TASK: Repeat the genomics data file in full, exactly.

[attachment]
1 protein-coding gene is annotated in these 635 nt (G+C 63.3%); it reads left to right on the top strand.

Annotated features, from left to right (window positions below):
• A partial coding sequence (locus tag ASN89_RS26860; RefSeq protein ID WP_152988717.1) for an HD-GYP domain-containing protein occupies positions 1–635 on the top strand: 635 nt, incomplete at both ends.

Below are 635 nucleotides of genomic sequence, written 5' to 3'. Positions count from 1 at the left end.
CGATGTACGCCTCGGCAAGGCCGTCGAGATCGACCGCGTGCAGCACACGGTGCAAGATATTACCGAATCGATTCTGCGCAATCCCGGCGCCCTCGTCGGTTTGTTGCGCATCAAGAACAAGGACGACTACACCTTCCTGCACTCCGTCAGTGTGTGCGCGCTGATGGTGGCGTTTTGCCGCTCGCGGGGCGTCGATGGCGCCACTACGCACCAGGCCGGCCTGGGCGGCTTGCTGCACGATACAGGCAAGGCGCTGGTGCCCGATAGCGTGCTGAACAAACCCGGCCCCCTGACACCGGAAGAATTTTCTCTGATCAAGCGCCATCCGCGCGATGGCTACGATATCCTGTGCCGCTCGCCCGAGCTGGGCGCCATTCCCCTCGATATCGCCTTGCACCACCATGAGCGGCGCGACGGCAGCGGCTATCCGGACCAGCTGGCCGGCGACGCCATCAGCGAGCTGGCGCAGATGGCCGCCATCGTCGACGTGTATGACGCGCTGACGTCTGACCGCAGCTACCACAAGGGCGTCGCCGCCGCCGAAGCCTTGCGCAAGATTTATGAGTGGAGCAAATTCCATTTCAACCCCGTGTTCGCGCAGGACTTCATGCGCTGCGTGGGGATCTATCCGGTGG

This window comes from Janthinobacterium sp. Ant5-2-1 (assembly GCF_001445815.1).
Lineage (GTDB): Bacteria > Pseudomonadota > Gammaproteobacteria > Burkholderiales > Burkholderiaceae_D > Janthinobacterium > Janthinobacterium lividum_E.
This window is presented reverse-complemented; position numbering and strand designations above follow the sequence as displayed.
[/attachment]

1 protein-coding gene is annotated in these 635 nt (G+C 63.3%); it reads left to right on the top strand.

Annotated features, from left to right (window positions below):
• A partial coding sequence (locus tag ASN89_RS26860; RefSeq protein ID WP_152988717.1) for an HD-GYP domain-containing protein occupies positions 1–635 on the top strand: 635 nt, incomplete at both ends.

Below are 635 nucleotides of genomic sequence, written 5' to 3'. Positions count from 1 at the left end.
CGATGTACGCCTCGGCAAGGCCGTCGAGATCGACCGCGTGCAGCACACGGTGCAAGATATTACCGAATCGATTCTGCGCAATCCCGGCGCCCTCGTCGGTTTGTTGCGCATCAAGAACAAGGACGACTACACCTTCCTGCACTCCGTCAGTGTGTGCGCGCTGATGGTGGCGTTTTGCCGCTCGCGGGGCGTCGATGGCGCCACTACGCACCAGGCCGGCCTGGGCGGCTTGCTGCACGATACAGGCAAGGCGCTGGTGCCCGATAGCGTGCTGAACAAACCCGGCCCCCTGACACCGGAAGAATTTTCTCTGATCAAGCGCCATCCGCGCGATGGCTACGATATCCTGTGCCGCTCGCCCGAGCTGGGCGCCATTCCCCTCGATATCGCCTTGCACCACCATGAGCGGCGCGACGGCAGCGGCTATCCGGACCAGCTGGCCGGCGACGCCATCAGCGAGCTGGCGCAGATGGCCGCCATCGTCGACGTGTATGACGCGCTGACGTCTGACCGCAGCTACCACAAGGGCGTCGCCGCCGCCGAAGCCTTGCGCAAGATTTATGAGTGGAGCAAATTCCATTTCAACCCCGTGTTCGCGCAGGACTTCATGCGCTGCGTGGGGATCTATCCGGTGG

This window comes from Janthinobacterium sp. Ant5-2-1 (assembly GCF_001445815.1).
Lineage (GTDB): Bacteria > Pseudomonadota > Gammaproteobacteria > Burkholderiales > Burkholderiaceae_D > Janthinobacterium > Janthinobacterium lividum_E.
This window is presented reverse-complemented; position numbering and strand designations above follow the sequence as displayed.